How a Daily Review Routine Improved My Life and Work

I have picked up a habit which improves my well-being and helps me focus on the important parts in my life.

It’s a daily review habit.

I have tried to install this habit a few years ago already but failed miserably. A huge factor for my success in sticking to this habit is that I have a working morning ritual installed already. With the existing routine as a foundation, I simply had to attach this small habit and things were good.

What does My Daily Review Routine Look Like?

You probably will have heard the term “weekly review” already. It’s a cornerstone of David Allen’s famous personal productivity system Getting Things Done.1 Once a week, you take a look at all your active projects and areas of responsibility. You clean up stuff which isn’t relevant anymore and you create manageable next actions for projects which seem to be stuck due to inactivity, for example.

A daily review habit is quite similar, only more focused on preparing the day to get stuff done.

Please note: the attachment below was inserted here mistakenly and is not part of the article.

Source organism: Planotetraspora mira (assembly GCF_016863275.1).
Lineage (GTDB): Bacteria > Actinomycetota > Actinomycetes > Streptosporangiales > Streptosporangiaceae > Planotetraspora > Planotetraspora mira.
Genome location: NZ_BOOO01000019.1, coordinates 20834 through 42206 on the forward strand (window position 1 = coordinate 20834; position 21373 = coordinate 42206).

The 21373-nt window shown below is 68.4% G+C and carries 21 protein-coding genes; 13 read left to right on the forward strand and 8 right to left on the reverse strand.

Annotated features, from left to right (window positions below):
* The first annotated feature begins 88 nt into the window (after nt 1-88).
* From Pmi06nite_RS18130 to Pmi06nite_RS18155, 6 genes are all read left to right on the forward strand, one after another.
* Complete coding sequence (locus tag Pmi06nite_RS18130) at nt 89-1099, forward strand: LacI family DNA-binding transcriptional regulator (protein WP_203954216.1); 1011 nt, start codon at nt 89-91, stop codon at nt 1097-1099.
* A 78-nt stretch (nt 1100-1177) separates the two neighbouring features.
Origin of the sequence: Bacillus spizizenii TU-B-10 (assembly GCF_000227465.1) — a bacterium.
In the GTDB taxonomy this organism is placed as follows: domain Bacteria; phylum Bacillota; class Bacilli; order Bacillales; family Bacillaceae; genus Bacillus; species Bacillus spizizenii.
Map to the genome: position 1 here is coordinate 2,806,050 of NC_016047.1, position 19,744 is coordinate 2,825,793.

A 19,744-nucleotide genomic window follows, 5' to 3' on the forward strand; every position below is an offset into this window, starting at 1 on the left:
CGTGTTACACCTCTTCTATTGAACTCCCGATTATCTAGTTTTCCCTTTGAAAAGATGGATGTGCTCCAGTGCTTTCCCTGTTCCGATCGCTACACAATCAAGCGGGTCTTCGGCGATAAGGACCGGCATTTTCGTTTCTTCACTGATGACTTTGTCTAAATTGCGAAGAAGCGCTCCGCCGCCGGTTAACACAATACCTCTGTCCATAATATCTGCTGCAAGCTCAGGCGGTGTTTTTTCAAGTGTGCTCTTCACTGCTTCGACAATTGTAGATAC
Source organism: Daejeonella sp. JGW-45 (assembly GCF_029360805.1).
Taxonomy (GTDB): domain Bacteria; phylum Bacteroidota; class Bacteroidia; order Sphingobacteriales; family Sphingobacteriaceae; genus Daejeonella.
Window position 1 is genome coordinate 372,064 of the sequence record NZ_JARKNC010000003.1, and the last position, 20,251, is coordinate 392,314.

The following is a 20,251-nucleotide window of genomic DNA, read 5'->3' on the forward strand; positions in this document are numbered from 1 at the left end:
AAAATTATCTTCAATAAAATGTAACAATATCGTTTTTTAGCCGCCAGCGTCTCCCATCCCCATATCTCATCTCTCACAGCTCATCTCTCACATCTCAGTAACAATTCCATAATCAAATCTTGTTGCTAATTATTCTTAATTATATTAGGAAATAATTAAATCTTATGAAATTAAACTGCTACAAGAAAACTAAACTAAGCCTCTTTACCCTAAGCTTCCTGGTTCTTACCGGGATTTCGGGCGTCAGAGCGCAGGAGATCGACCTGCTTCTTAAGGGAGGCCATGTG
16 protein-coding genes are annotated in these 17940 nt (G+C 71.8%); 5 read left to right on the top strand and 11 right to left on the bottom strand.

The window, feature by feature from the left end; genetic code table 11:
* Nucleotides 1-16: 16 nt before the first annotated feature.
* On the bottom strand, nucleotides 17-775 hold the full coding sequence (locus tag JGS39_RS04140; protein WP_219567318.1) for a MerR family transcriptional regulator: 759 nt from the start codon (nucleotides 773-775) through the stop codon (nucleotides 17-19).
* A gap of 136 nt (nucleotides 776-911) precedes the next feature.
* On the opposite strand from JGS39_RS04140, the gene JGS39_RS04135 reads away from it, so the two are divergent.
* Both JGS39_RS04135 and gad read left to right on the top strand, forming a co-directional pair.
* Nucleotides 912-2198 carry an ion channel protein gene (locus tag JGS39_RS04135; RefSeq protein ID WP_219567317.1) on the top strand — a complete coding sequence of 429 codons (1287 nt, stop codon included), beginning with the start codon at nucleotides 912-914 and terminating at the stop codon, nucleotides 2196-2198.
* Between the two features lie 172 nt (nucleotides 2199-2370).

I strive on single-tasking. I’d say I’m a very focused person since I can pick a task and work on it for days. Sascha would argue that I don’t really focus on one task and increase my energy there, but simply block out everything else. Anyway, I can lose sight of all other things in life in the meantime. I need a reminder to put my attention to other worldly things. My addiction to crafting sometimes hinders me from taking care of work I have to do, as opposed to the work I love to do.

With as little as 5–10 minutes each day, I have changed the situation tremendously. Now I pick things I want to do to move towards the goal of my obligations. And this, in turn, has improved my wellbeing: I don’t worry about the things out there which I have lost track of anymore. In other words, there was stuff on my mind which I neglected and which haunted me from the back of my head. Often I knew what I had to do but managed to quiet this voice to just get the proverbial “five more minutes” of uninterrupted productivity.

bike with no handle bars
Well, you need to steer to really move forward. This one was obvious, wasn’t it? Picture credit: Ariel Schlesinger. License: CC-BY-ND 2.0

This could be just me: maybe I like to shut myself off from the world. I sometimes want to immerse in my craft until I starve or fall asleep. This can be either highly useful or extremely dangerous. I recognize that my tendency to search solitude and not worry about worldly things can cause harm to those close to me and to myself.